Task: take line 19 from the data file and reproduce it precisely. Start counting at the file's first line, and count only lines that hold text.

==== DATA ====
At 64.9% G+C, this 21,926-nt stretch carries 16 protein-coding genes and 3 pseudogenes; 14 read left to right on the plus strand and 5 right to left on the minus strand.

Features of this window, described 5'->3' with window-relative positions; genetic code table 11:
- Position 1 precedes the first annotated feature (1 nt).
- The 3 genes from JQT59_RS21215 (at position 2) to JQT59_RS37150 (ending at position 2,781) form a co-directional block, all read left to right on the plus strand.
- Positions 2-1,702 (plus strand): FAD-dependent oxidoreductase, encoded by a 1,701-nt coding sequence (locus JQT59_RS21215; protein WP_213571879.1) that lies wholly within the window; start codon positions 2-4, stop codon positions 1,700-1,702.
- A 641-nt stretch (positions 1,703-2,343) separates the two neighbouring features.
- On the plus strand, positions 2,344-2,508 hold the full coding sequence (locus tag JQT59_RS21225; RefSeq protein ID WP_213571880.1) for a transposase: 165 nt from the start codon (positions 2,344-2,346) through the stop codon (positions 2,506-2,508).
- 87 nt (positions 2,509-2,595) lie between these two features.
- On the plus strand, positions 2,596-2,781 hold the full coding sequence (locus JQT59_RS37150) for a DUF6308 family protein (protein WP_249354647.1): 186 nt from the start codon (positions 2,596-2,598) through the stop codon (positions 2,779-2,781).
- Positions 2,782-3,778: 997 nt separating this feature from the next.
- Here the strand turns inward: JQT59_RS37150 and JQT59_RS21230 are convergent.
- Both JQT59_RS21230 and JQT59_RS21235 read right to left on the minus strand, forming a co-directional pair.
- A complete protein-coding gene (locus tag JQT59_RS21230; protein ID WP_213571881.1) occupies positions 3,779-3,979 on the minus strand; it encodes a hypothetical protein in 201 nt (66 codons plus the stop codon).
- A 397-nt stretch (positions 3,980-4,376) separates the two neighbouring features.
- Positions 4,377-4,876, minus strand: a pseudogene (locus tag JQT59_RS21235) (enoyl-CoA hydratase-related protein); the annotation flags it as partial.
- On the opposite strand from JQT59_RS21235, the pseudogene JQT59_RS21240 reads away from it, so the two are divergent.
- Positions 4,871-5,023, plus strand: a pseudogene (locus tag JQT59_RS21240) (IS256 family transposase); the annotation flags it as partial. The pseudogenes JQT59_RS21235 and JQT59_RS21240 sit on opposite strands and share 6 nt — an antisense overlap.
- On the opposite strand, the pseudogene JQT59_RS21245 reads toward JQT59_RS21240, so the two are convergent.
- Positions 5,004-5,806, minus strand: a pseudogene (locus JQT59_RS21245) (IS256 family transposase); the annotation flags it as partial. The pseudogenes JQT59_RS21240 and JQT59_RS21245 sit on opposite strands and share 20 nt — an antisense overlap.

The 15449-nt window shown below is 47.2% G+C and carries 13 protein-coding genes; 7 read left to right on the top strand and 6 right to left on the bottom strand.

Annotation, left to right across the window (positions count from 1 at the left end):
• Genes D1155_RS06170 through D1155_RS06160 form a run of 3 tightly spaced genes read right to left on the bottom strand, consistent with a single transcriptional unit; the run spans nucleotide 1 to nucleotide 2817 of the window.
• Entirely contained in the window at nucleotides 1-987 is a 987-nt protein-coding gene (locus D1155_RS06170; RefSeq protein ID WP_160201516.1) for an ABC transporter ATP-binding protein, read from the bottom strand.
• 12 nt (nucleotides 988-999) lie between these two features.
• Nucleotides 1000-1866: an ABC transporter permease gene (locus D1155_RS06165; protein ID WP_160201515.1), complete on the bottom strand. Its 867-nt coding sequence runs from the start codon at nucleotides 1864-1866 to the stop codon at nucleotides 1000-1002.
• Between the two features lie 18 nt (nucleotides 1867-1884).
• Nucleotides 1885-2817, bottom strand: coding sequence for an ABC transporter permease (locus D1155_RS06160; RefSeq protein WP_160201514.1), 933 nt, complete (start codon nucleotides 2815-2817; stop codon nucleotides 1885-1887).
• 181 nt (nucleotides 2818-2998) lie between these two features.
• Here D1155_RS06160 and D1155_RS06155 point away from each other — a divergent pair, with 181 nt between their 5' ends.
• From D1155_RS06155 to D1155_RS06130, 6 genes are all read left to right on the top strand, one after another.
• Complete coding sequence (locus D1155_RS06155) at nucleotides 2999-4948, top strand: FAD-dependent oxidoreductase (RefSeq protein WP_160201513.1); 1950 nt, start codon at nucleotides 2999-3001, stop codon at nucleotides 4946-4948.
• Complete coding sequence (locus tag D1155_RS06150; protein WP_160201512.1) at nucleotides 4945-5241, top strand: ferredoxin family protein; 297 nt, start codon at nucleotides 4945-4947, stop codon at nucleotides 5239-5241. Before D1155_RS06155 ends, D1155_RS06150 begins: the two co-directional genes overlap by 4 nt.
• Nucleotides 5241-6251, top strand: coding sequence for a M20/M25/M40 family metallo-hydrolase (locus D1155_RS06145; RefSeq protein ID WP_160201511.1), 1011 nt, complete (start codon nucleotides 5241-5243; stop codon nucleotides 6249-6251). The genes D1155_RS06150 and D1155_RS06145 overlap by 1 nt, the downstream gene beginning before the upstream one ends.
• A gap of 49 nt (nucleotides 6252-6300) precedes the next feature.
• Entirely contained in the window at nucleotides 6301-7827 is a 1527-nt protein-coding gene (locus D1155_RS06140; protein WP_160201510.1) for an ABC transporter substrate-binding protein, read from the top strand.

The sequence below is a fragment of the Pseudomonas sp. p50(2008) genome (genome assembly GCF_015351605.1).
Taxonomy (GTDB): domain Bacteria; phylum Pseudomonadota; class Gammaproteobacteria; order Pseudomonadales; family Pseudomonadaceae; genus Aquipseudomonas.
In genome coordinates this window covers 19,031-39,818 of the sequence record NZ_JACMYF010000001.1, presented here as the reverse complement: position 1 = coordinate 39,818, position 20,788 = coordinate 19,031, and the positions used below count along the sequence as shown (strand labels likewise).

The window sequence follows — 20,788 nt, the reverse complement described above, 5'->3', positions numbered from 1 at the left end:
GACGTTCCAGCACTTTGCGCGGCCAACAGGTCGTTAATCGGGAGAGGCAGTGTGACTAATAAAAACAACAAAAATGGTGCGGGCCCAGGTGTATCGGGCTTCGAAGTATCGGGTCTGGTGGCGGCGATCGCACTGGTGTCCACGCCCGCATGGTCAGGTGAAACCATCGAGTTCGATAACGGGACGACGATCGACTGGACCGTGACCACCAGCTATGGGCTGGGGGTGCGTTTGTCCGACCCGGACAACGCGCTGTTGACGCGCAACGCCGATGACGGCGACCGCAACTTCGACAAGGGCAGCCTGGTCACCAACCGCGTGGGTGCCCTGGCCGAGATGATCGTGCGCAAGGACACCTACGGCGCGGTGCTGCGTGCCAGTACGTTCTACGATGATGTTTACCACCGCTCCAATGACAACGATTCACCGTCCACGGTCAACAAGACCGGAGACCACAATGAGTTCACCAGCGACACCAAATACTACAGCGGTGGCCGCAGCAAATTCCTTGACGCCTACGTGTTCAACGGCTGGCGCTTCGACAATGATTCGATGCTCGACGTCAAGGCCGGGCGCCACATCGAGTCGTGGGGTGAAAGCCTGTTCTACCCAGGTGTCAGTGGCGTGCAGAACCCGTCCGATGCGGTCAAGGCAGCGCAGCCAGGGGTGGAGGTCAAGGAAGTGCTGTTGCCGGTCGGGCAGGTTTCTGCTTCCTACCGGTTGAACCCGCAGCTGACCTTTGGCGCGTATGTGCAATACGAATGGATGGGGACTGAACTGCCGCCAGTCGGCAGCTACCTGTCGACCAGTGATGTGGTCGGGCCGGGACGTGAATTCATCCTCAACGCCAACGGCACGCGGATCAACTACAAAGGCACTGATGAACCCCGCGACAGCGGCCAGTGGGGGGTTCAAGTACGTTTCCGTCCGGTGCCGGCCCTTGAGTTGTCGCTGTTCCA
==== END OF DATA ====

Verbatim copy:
- Positions 5,004-5,806, minus strand: a pseudogene (locus JQT59_RS21245) (IS256 family transposase); the annotation flags it as partial. The pseudogenes JQT59_RS21240 and JQT59_RS21245 sit on opposite strands and share 20 nt — an antisense overlap.